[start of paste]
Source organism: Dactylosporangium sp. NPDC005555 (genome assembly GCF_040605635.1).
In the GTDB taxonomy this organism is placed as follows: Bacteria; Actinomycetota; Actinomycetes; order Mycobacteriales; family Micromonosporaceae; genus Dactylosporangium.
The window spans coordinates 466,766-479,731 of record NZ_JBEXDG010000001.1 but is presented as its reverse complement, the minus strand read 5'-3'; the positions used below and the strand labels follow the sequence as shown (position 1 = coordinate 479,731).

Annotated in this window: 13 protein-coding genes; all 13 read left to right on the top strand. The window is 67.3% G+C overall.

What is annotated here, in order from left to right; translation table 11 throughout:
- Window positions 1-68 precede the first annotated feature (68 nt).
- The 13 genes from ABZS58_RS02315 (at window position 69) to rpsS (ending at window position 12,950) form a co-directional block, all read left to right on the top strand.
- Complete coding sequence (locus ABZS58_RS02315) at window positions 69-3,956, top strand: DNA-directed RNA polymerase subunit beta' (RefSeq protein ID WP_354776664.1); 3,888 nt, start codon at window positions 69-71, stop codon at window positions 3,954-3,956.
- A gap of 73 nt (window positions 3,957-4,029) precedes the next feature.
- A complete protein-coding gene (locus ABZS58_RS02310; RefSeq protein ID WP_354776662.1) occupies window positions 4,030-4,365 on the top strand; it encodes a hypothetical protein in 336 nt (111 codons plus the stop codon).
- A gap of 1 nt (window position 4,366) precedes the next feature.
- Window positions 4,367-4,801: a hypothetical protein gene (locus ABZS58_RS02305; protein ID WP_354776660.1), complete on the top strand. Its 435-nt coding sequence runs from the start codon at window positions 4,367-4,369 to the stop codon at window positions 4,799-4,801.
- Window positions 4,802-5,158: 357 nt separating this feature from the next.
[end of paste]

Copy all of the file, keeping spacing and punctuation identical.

Source organism: Dactylosporangium sp. NPDC005555 (genome assembly GCF_040605635.1).
In the GTDB taxonomy this organism is placed as follows: Bacteria; Actinomycetota; Actinomycetes; order Mycobacteriales; family Micromonosporaceae; genus Dactylosporangium.
The window spans coordinates 466,766-479,731 of record NZ_JBEXDG010000001.1 but is presented as its reverse complement, the minus strand read 5'-3'; the positions used below and the strand labels follow the sequence as shown (position 1 = coordinate 479,731).

Annotated in this window: 13 protein-coding genes; all 13 read left to right on the top strand. The window is 67.3% G+C overall.

What is annotated here, in order from left to right; translation table 11 throughout:
- Window positions 1-68 precede the first annotated feature (68 nt).
- The 13 genes from ABZS58_RS02315 (at window position 69) to rpsS (ending at window position 12,950) form a co-directional block, all read left to right on the top strand.
- Complete coding sequence (locus ABZS58_RS02315) at window positions 69-3,956, top strand: DNA-directed RNA polymerase subunit beta' (RefSeq protein ID WP_354776664.1); 3,888 nt, start codon at window positions 69-71, stop codon at window positions 3,954-3,956.
- A gap of 73 nt (window positions 3,957-4,029) precedes the next feature.
- A complete protein-coding gene (locus ABZS58_RS02310; RefSeq protein ID WP_354776662.1) occupies window positions 4,030-4,365 on the top strand; it encodes a hypothetical protein in 336 nt (111 codons plus the stop codon).
- A gap of 1 nt (window position 4,366) precedes the next feature.
- Window positions 4,367-4,801: a hypothetical protein gene (locus ABZS58_RS02305; protein ID WP_354776660.1), complete on the top strand. Its 435-nt coding sequence runs from the start codon at window positions 4,367-4,369 to the stop codon at window positions 4,799-4,801.
- Window positions 4,802-5,158: 357 nt separating this feature from the next.